josh selby

Josh Selby shows he’s closer to reaching potential at NBA Summer League

1 Comment

LAS VEGAS — Josh Selby earned a vote for the NBA’s All-Rookie Third Team this past that many in the media felt wasn’t deserved. While that may have been the case, there’s a good chance he cemented himself a spot on the All-Summer League roster following Monday evening’s performance at the Cox Pavilion in lovely Las Vegas.

The second-year guard ignited the crowd as he scored 35 points as he caught fire from beyond the arc en route to hitting seven of his eight attempts from behind the 3-point line while also contributing seven steals. It was all for naught, however, as his his Memphis Grizzlies lost 83-77 to the Washington Wizards.

“I just come out here and knock down open shots when my teammates are able to find me and just be that scorer that they need me to be,” Selby told Pro Basketball Talk after his outstanding performance. “I’m disappointed we didn’t get that win, though … I don’t really care about how many points I scored.”

The performance showed that he might someday be able to reach his ridiculous upside — upside he realizes he’s getting closer to achieving as he matures.

“Everybody’s been trying to help me because they see the potential,” Selby said. “I just take all of the advice in, work on everything they tell me and try to better my game.”

Other standouts on Tuesday afternoon including the following players:

  • Byron Mullens looked like a competent player at times for the Charlotte Bobcats this season and, in a move that shouldn’t be surprising, it carried over to the Summer League. The big man didn’t do well as far as defensive rotations and the like were concerned, but he poured in 33 points and grabbed eight rebounds in a victory over the Minnesota Timberwolves. Kemba Walker couldn’t make buckets on a consistent basis as he shot 5-of-14, but he was able to rack up eight assists.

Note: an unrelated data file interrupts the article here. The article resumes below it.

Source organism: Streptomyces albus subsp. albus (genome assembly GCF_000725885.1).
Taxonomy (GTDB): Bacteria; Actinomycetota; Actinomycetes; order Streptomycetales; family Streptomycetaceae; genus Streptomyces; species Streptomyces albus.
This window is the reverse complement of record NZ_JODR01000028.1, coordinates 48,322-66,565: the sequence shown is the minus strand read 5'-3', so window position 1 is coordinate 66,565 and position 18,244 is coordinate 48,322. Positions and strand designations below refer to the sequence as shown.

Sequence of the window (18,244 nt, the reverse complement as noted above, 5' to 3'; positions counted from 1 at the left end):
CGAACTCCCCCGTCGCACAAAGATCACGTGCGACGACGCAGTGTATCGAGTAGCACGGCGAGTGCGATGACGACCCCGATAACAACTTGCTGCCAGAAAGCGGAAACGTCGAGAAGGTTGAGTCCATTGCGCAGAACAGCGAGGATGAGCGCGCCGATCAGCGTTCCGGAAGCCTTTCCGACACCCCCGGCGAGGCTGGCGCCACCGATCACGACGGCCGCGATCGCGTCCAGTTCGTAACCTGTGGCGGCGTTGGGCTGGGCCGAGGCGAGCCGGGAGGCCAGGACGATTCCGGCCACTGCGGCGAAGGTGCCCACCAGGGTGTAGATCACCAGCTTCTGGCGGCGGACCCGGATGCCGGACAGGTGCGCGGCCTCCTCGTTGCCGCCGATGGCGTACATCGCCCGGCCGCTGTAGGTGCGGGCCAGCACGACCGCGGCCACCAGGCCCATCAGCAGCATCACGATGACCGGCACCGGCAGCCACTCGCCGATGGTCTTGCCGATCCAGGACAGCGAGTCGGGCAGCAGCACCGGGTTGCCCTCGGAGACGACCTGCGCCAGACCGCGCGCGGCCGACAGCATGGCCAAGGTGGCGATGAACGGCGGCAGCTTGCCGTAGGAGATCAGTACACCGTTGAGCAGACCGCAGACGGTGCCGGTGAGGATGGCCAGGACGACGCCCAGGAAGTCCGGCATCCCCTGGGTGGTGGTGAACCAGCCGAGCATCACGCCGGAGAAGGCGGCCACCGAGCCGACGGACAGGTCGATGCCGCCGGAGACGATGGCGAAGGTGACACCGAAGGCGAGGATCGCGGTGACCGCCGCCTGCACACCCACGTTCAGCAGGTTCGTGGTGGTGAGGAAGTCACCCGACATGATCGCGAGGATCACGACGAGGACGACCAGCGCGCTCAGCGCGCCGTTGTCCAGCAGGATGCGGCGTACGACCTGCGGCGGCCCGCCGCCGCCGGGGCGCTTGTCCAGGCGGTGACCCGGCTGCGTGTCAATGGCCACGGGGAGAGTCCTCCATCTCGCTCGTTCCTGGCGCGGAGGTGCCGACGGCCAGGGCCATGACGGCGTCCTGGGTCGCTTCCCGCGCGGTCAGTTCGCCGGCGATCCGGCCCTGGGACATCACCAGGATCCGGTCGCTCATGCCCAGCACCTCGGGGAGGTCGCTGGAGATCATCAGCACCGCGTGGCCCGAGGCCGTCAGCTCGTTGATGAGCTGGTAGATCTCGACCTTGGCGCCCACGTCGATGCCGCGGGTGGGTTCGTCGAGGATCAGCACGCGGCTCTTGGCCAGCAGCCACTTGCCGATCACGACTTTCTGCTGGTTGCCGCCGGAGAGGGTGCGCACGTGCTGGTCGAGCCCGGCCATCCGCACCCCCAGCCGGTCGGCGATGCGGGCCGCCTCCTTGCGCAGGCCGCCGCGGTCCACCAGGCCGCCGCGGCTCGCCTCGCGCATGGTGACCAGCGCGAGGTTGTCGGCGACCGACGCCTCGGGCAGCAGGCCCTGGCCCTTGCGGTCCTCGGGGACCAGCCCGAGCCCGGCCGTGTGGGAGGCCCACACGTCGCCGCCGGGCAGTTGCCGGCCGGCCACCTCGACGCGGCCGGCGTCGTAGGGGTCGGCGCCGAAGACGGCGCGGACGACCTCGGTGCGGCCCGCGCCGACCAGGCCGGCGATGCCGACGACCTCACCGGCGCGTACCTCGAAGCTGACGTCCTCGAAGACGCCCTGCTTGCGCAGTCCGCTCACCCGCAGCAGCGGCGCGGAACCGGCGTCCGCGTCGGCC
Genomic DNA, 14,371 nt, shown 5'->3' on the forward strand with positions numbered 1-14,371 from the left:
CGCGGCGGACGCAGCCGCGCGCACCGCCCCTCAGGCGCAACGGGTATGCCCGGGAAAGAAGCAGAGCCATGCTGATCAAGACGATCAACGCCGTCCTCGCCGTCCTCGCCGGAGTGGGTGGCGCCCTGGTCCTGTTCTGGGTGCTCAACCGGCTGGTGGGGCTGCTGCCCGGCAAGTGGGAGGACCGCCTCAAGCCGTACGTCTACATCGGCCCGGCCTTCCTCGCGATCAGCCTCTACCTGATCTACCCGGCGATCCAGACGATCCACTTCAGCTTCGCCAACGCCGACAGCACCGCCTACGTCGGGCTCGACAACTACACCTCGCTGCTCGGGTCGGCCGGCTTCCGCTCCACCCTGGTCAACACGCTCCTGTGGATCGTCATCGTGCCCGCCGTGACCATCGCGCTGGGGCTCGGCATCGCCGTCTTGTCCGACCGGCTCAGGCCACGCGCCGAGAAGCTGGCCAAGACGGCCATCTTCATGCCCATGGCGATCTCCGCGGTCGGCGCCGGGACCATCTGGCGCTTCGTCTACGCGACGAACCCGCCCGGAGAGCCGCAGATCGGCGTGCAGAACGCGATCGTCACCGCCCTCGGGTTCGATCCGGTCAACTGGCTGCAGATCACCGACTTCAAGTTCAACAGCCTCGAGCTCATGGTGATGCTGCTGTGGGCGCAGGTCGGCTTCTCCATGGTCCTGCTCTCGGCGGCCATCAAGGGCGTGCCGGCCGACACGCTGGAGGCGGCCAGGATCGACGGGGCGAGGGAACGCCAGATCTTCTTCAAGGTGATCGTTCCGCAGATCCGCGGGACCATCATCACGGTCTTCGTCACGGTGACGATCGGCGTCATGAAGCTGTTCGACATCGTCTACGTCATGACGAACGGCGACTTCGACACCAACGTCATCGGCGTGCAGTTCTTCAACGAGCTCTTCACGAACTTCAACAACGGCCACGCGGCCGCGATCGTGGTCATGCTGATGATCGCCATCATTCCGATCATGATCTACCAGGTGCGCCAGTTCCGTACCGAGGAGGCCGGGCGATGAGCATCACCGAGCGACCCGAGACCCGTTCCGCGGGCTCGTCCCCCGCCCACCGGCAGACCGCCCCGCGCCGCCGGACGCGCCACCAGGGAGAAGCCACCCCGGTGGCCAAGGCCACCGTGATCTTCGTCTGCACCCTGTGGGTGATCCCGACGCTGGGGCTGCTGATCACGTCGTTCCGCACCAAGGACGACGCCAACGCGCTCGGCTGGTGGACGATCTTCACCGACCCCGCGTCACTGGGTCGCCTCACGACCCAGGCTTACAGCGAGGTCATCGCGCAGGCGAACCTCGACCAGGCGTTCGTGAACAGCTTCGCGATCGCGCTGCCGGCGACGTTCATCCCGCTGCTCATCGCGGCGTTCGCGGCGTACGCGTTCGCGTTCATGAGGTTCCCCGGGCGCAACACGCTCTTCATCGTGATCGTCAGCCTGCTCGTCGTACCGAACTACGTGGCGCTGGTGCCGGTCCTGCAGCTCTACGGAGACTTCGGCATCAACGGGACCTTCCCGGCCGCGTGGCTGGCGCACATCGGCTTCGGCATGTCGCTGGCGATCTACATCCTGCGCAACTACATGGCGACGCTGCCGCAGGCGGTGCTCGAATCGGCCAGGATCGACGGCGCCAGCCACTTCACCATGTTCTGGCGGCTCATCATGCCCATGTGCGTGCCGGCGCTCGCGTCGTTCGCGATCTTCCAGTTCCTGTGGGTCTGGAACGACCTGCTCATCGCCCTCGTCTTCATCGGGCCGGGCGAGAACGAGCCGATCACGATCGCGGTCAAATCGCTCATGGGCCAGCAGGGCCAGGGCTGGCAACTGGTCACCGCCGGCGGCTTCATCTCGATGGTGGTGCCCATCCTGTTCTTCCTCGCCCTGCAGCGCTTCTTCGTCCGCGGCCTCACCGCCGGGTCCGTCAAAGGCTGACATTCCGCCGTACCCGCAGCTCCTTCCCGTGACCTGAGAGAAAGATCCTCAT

• Shavlik Randolph never showed anything overly outstanding, but the journeyman big secured a double-double with 16 points and 15 rebounds in a victory for Washington against a less-than-stellar Grizzlies’ frontline. The rest of the starting lineup wasn’t quite able to play up to his level, however, as Bradley Beal, Jan Vesely, Chris Singleton and Shelvin Mack finished with a victory despite making just 15 of their 46 shot attempts.
  • E’Twaun Moore had 25 points and seven rebounds while Dionte Christmas had 18 points on an efficient 6-of-11 shooting performance, but it might’ve been Jamar Smith who did the most for his future. The former D-Leaguer made 3-of-6 from downtown to finish with 11 points off the bench.
  • The Denver Nuggets picked up their first Summer League victory with an 85-81 victory over the New York Knicks. Second-year pro Kenneth Faried hustled like he was playing for a roster spot on his way to 16 points, 15 rebounds, five blocks and two steals while fellow former rookie Jordan Hamilton scored 21 points and grabbed eight rebounds in a pretty efficient manner. Rookie Evan Fournier also was pretty impressive on his way to 14 points and a couple of 3s while Derwin Kitchen rounded out the Nuggets’ standouts with 14 points and six assists as he attempts to earn an NBA training camp invite.
  • The Chicago Bulls were the last team to play in Vegas and, unfortunately, their first game ended with a loss. Jimmy Butler, last year’s first round pick, had a team-high 25 points while former D-League standout Malcolm Thomas posted a double-double with 10 points and 13 rebounds in the loss.